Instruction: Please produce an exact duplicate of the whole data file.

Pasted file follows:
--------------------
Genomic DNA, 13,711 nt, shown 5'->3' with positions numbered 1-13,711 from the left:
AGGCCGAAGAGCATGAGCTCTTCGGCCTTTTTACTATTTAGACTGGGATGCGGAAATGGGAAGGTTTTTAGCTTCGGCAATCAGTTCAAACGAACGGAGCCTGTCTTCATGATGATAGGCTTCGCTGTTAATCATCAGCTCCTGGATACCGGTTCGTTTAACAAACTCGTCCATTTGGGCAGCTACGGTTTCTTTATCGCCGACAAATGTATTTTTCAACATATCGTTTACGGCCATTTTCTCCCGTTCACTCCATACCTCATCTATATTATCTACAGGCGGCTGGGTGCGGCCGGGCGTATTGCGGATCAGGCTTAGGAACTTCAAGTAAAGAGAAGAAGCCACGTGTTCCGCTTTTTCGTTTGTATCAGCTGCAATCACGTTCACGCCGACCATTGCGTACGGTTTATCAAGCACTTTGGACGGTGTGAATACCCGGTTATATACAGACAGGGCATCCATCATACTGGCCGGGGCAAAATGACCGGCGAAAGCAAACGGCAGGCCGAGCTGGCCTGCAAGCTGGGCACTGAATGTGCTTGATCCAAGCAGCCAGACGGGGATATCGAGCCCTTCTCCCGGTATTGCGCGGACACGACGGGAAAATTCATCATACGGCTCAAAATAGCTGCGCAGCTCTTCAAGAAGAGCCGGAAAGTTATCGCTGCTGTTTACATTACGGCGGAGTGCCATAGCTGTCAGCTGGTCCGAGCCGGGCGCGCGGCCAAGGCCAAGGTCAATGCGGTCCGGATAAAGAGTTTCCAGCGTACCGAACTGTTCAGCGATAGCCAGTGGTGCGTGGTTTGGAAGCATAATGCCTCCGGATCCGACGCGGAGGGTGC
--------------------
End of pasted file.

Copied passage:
Genomic DNA, 13,711 nt, shown 5'->3' with positions numbered 1-13,711 from the left:
AGGCCGAAGAGCATGAGCTCTTCGGCCTTTTTACTATTTAGACTGGGATGCGGAAATGGGAAGGTTTTTAGCTTCGGCAATCAGTTCAAACGAACGGAGCCTGTCTTCATGATGATAGGCTTCGCTGTTAATCATCAGCTCCTGGATACCGGTTCGTTTAACAAACTCGTCCATTTGGGCAGCTACGGTTTCTTTATCGCCGACAAATGTATTTTTCAACATATCGTTTACGGCCATTTTCTCCCGTTCACTCCATACCTCATCTATATTATCTACAGGCGGCTGGGTGCGGCCGGGCGTATTGCGGATCAGGCTTAGGAACTTCAAGTAAAGAGAAGAAGCCACGTGTTCCGCTTTTTCGTTTGTATCAGCTGCAATCACGTTCACGCCGACCATTGCGTACGGTTTATCAAGCACTTTGGACGGTGTGAATACCCGGTTATATACAGACAGGGCATCCATCATACTGGCCGGGGCAAAATGACCGGCGAAAGCAAACGGCAGGCCGAGCTGGCCTGCAAGCTGGGCACTGAATGTGCTTGATCCAAGCAGCCAGACGGGGATATCGAGCCCTTCTCCCGGTATTGCGCGGACACGACGGGAAAATTCATCATACGGCTCAAAATAGCTGCGCAGCTCTTCAAGAAGAGCCGGAAAGTTATCGCTGCTGTTTACATTACGGCGGAGTGCCATAGCTGTCAGCTGGTCCGAGCCGGGCGCGCGGCCAAGGCCAAGGTCAATGCGGTCCGGATAAAGAGTTTCCAGCGTACCGAACTGTTCAGCGATAGCCAGTGGTGCGTGGTTTGGAAGCATAATGCCTCCGGATCCGACGCGGAGGGTGC